re: his name -- he is surely festive.
was his name supposed to also suggest Hastiness?
Feste is a fool in the William Shakespeare comedy Twelfth Night. He is attached to the household of the Countess Olivia. He has apparently been there for some time, as he was a "fool that the Lady Olivia's fathe… .........
__________________________
if i can put together 200 entries like this,
it could be published as a book
under a different byline.
with the title [ Alphabest Juice ]
(I'd be the ghostwriter, or one of them.) HH
---
1st: huts were lifted domeshield/domicile - the shield was the whole house
2nd: huts were opened (smokehole/golomt/calumet) and covered by rolled roundshield/tono/kolo/wheel/windshield (or set upright in opening)
3rd: huts were clasped/pinched/hinged/pinned to swivel, or slid in frame (rectified)
defenestra(te) doesn't seem to be related to spinster
speaking of spinster(s)............
(mid-1800s?) George du Manner wrote many Limericks in French under the name of ”
Vers Nonsensiques.”
II existe une espinstere a Tours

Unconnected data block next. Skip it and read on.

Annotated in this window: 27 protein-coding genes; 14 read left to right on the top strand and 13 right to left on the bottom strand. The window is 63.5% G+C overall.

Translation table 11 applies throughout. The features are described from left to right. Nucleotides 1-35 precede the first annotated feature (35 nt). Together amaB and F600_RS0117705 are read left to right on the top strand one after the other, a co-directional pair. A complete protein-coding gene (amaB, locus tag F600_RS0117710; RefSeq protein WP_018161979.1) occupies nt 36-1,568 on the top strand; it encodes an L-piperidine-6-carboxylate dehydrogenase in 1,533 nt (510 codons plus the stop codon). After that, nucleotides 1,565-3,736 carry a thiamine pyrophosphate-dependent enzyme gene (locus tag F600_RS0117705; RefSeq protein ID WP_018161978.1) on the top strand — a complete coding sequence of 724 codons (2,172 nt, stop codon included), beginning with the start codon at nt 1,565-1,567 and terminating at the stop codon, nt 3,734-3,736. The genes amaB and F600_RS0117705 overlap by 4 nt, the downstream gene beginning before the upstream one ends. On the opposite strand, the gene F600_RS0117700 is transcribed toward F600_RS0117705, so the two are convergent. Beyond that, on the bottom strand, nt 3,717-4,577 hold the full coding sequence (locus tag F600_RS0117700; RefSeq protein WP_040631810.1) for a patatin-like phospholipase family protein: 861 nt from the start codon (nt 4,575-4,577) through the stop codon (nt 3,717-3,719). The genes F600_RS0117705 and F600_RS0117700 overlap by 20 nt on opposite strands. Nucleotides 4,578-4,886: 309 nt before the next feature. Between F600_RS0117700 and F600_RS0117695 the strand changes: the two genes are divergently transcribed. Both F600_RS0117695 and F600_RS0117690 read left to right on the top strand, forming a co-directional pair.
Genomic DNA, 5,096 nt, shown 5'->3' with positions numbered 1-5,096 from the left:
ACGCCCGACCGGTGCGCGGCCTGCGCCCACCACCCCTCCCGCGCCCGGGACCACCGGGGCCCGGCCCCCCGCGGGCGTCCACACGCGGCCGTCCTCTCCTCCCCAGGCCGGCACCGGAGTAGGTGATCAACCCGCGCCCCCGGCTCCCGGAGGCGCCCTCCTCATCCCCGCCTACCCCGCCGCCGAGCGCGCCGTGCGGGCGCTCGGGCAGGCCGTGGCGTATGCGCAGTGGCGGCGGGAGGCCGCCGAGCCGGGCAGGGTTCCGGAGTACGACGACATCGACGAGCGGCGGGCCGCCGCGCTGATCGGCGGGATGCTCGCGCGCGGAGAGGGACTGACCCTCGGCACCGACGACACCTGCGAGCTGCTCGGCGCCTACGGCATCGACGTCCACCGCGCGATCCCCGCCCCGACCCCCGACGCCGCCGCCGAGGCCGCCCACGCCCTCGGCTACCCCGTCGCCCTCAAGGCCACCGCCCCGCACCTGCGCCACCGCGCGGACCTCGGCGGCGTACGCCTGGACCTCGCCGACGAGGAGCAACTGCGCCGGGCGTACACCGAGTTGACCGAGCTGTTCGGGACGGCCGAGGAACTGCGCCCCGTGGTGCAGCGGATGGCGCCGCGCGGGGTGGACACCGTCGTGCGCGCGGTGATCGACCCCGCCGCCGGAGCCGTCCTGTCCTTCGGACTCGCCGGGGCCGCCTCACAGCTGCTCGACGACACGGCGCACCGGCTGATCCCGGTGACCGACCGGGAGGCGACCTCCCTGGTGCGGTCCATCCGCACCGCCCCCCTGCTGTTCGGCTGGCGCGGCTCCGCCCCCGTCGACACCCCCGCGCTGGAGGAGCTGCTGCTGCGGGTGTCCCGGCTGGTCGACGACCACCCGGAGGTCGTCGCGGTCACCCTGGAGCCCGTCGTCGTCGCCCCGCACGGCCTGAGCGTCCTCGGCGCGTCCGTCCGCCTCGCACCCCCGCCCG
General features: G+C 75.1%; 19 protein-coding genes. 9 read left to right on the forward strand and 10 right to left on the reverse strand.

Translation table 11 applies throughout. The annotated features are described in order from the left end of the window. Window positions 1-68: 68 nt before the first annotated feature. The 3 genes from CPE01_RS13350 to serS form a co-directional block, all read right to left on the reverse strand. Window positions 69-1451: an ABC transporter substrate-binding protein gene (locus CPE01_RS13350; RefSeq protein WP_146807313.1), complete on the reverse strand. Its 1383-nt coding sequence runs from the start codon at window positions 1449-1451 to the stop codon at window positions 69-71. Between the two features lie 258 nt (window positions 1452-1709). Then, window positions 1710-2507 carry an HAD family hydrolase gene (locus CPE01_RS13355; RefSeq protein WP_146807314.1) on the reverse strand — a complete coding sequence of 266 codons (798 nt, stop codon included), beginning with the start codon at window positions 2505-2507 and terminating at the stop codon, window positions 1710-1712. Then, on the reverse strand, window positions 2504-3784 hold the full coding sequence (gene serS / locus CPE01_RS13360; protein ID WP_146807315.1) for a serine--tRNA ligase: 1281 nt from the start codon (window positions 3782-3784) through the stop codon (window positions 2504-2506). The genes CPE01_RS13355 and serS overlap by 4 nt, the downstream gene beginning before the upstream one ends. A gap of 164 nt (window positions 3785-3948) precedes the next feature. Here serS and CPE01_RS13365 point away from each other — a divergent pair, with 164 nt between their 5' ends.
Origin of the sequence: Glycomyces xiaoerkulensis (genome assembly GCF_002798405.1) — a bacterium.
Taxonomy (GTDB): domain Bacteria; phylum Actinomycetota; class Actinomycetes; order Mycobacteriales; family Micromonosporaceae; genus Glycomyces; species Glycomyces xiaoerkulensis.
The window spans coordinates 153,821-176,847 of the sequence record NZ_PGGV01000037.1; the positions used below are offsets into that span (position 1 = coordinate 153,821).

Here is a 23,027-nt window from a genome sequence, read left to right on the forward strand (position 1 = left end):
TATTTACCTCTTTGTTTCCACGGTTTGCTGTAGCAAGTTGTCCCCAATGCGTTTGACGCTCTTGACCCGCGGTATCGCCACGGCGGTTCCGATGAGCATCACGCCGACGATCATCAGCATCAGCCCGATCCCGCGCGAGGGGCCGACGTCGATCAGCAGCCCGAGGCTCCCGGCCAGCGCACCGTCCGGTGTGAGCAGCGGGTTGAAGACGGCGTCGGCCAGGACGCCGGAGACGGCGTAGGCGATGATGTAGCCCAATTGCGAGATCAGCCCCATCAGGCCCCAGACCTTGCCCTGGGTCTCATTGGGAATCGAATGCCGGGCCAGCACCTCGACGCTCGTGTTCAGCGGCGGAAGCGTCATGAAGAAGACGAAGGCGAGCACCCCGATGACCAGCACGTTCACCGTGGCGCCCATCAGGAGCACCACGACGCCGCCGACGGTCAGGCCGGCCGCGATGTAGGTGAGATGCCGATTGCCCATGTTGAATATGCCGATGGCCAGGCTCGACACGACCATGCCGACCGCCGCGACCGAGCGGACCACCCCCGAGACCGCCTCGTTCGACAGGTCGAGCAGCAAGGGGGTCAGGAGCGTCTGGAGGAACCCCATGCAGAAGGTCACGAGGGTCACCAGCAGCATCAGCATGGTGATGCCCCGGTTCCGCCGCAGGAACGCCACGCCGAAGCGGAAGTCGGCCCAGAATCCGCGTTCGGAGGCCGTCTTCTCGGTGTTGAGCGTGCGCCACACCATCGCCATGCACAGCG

Un peu vite, et qui portait toujours
Un ulster peau-de-phoque,
Un chapeau bilicoque
Et des nicrebocquers en velours.
Is the main funny part... phoque and coque ?
fidgety,
antsy · nervous · keyed up · anxious ·
jittery · twitchy ... ?
HH
-

Grimm Bros. version: "Rapunzel, Rapunzel, throw out your hair" (out the window)
An influence on Grimm's Rapunzel was Petrosinella or Parsley, written by Giambattista Basile in his collection of fairy tales in 1634, Lo cunto de li cunti (The Story of Stories), or Pentamerone.

But I thought she was a spinner/spinster. My error. Alas.
Dingbat
2018-02-02 21:47:54 UTC
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Post by Hen Hanna
de·fen·es·trate [dēˈfenəˌstrāt] VERB
1. rare
"she had made up her mind that the woman had been defenestrated, although the official verdict had been suicide"
2. informal
"the overwhelming view is that he should be defenestrated before the next election"
_____________________
defenestrate -- I've been wondering for 20? years... Why do they
have a word for it?
You need to be thrown and land in a pile of dung to know the answer.
Post by Hen Hanna
and to think that maybe 1/2 of English-speaking ppl
who know this word
would understand it, & use it _without_
knowing Ger. Fenster !
Most would know it by reading. You, OTOH, need experience.